What Some Conservative Legal Scholars Think About Trump

What Some Conservative Legal Scholars Think About Trump August 14, 2016

Given rather unpopular nominees for the two major parties, both sides are arguing that the Supreme Court alone justifies a vote for their candidate. And that’s mostly right. The balance of power on the court hangs in the balance. But some conservative legal scholars are speaking out against Trump anyway.

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“The only glimmer of hope in the Trump fiasco” is the list of 11 judges the candidate put forward as suitable Supreme Court nominees, said Richard Epstein, a Hoover Institution Fellow and professor at both New York University School of Law and the University of Chicago Law School. But that is based “on the questionable assumption that a man of his mercurial temperament and intellectual ignorance will keep to his word,” he said…

“The Supreme Court—and judicial appointments more broadly—is probably the single best reason to vote for Trump,” said Ilya Shapiro, a senior fellow in constitutional studies at the Cato Institute. “But even then, there’s a lot of uncertainty. How hard would Trump push to get a nominee confirmed? What would he do if his first choice were rejected? Would he make a ‘fabulous deal’ to trade judicial appointments for other priorities?”

“Trump put out a genuinely excellent list of potential appointees, but how much can we trust that list?” Shapiro continued. “Even Ronald Reagan and George W. Bush, who were committed to appointing principled originalists and textualists, made mistakes; how would a president who knows nothing about the Constitution and thinks that judges ‘sign bills’ fare?”…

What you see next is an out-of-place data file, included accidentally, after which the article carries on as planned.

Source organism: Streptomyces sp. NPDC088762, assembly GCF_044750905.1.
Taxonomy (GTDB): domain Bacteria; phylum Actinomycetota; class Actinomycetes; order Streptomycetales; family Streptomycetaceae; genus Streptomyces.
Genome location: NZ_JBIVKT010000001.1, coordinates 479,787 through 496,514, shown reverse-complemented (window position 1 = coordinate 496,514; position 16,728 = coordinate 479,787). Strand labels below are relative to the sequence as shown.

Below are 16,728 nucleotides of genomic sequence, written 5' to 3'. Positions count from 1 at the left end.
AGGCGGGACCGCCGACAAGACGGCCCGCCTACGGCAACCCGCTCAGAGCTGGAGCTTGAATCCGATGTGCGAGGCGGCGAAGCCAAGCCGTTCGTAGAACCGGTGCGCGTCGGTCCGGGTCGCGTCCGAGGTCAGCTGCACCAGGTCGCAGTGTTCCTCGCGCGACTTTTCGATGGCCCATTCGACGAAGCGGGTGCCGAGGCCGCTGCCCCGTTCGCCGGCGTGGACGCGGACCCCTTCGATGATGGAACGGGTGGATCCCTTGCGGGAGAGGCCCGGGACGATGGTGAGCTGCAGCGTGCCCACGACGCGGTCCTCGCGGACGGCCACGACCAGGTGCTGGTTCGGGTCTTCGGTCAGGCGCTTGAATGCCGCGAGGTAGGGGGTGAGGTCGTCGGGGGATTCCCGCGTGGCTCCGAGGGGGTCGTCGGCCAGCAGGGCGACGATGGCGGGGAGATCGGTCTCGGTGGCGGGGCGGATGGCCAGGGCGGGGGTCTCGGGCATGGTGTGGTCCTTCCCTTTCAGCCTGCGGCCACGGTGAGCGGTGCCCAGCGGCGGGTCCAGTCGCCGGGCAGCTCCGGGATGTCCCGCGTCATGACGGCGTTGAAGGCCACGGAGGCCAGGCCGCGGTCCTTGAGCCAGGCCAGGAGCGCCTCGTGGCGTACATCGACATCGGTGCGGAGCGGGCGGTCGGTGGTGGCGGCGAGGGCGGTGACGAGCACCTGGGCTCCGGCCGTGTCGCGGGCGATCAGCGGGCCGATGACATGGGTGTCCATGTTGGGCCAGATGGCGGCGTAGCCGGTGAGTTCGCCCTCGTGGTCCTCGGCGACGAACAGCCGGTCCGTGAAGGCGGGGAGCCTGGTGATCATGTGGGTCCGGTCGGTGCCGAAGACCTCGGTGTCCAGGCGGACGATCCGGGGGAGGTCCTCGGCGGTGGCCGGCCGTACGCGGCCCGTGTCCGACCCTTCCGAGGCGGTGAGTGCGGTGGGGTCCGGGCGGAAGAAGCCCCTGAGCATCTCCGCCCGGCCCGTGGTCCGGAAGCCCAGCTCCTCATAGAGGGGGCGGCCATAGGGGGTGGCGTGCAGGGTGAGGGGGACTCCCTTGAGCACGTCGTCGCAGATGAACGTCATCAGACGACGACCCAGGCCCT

“The court is important, to be sure ― but not nearly that important,” said retired Temple University Law School Professor David Post, who now writes for the conservative website the Volokh Conspiracy. “With all due respect to my colleagues who might feel differently, this one strikes me as a no-brainer.” The next president might end up only filling a single seat on the court, Post said. “The idea that it makes sense to trade a single justice for all of Trump’s terrible baggage ― his bullying, his ignorance, his appalling tendency to shoot his mouth off without thinking, and all the rest of it ― strikes me as thoroughly preposterous,” he added.

Ilya Somin, who teaches law at George Mason University and also blogs for the Volokh Conspiracy, argues that a Trump presidency might even be worse for the courts than a Clinton one.

“Trump has a terrible record on constitutional issues,” he said. “He seeks to gut freedom of speech and constitutional property rights, and undermine constitutional constraints on executive power even more than Bush and Obama have.”

“Moreover, over the long term, a Trump victory increases the likelihood that the GOP will become a big-government xenophobic party hostile to civil liberties and opposed to most constitutional constraints on government power ― much like the far-right nationalist parties of Western Europe, whose platforms are very similar to his,” he continued. “Such a party is likely to do far more to undermine the Constitution than even a Hillary Clinton victory.”

I would actually consider it pretty certain that Trump will name those from the list he released or similar nominees to them, for one simple reason: He doesn’t care about the Supreme Court. He doesn’t know a damn thing about it and he probably could not care less. So he’s likely to just farm that out, telling his people to give him a list of suitable candidates to choose from and a recommendation on which one is the best, and that list is likely to come directly from the Federalist Society. Which is exactly why I think it’s so dangerous to put him in the oval office (among a thousand other reasons, of course).

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